29 August 2019 Quantum Memories make their way

Waveguide Quantum Memory


Schematic illustration of the frequency end time multuplexing in an integrated memory

A team of ICFO researchers reports in Physical Review Letters two studies on new advancements in the field of quantum memories and repeaters. Understanding the interaction between light and matter is of utmost importance for the advancement of qubit development for quantum information and the future quantum internet. Qubits can be used in various ways. One can construct flying qubits with photons, or matter qubits from crystals or gas atoms, used for quantum memories or repeaters.

Experts in this field, the research group led by ICREA Prof. at ICFO Hugues de Riedmatten has recently published in Physical Review Letters two studies in which they report an advancement in the development and improvement of quantum memories.

In the first study, ICFO researchers Kutlu Kutluer, Emanuele Distante, Bernado Casabone, Stefano Duranti, and Margherita Mazzera, led by ICREA Prof. at ICFO Hugues de Riedmatten, report on the first demonstration of the generation of entanglement in time between a photon and a collective spin excitation in a rare earth ion doped ensemble.

In their experiment, the team of researchers used a memory crystal and an interferometric filter crystal, both cooled down to 3.5K, to generate and measure entanglement between the photon and the crystal. The crystal showed to be capable of emitting a pair of entangled photons with an embedded quantum memory for one of the photons. They analyzed the quality of this entanglement by mapping the atomic excitation onto the photonic qubit and by using time-bin qubit analyzers implemented with the atomic frequency comb technique in the other doped crystal. With this approach, they were able to prove that the quality of the entanglement was enough to violate the Bell inequality, making the device setup suitable for quantum communication’s applications.

In the second study, ICFO researchers Alessandro Seri, Dario Lago-Rivera, Andreas Lenhard, and Margherita Mazzera, led by ICREA Prof. at ICFO Hugues de Riedmatten, in collaboration with Giacomo Corrielli and Roberto Osellame from CNR-IFN in Milan, report on the first demonstration of quantum storage of a frequency-multiplexed single photon into a laser-written waveguide integrated in the same crystal structure.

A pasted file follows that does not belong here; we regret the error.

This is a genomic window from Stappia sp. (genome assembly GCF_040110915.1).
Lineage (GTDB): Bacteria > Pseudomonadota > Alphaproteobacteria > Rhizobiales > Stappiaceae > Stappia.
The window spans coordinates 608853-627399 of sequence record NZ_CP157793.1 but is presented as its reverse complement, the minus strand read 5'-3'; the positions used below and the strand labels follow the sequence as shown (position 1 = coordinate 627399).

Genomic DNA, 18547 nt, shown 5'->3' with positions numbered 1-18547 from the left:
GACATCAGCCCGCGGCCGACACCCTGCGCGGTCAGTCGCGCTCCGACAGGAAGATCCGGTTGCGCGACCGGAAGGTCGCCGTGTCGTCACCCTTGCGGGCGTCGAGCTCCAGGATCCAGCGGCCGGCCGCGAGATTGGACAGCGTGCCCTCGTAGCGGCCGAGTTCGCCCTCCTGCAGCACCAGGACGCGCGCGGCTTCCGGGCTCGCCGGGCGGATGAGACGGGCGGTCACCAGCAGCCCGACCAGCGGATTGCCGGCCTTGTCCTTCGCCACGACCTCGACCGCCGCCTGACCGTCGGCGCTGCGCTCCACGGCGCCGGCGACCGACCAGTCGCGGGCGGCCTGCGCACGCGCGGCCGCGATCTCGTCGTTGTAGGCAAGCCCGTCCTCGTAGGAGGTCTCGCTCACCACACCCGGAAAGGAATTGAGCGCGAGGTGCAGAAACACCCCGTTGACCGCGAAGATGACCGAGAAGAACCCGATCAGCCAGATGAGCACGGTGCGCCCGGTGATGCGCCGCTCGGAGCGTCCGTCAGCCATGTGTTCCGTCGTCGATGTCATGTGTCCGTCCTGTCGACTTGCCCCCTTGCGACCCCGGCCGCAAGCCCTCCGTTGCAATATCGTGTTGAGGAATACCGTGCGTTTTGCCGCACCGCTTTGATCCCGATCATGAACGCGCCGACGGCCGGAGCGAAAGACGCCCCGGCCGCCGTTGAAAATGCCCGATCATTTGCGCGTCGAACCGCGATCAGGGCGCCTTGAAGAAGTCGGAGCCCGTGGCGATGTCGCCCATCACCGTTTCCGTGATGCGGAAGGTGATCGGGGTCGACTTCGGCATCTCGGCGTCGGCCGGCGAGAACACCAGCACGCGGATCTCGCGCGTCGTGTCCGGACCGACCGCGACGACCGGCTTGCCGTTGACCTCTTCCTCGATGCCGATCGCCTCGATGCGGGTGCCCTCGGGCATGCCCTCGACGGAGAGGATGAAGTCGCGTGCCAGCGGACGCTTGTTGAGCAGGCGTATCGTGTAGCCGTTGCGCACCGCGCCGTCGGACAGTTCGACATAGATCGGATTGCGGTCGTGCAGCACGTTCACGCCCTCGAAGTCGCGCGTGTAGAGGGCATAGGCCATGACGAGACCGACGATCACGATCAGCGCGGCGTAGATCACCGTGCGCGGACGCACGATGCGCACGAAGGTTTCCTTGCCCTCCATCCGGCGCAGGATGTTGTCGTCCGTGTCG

Using multimode quantum memories would lead to a significant improvement in the scaling of quantum networks since it would allow the reduction of entanglement distribution time between remote quantum nodes. Very few experiments have explored frequency multiplexing so far. Rare-earth doped crystals are well suited for this task, thanks to their static inhomogeneous broadening of the optical transition, allowing the creation of multiple quantum memories at different frequencies.

In order to test this, the team set up an experiment that consisted of two main parts: a photon-pair source an integrated quantum memory. For the photon-pair source, the researchers used a source based on cavity enhanced spontaneous down conversion to generate a heralded single photon pair compatible with the quantum memory, with a spectrum consisting of 15 discrete frequency bins. The photon, was then transmitted through a SM fiber, and then, by implementing a storage protocol based on the atomic frequency comb technique, the photon was stored into an integrated quantum memory based on a laser-written waveguide. The photon absorbed in the waveguide was mapped into a collective superposition of atomic excitations. To store the whole spectrum of frequency-multiplexed photons, they used electro-optical modulators, which allowed them to create 15 quantum memories at different frequencies, demonstrating this technique to be suitable for storing of frequency bin entanglement. Altogether, combining spectral and temporal multiplexing, the researchers were able to store 130 modes in the crystal.

The results of these studies open the door to the use of this technique and devices as multiplexed quantum repeaters and memories, as well as confirming them as ideal scenarios for research on high-dimensional entanglement in time and frequency between light and matter.

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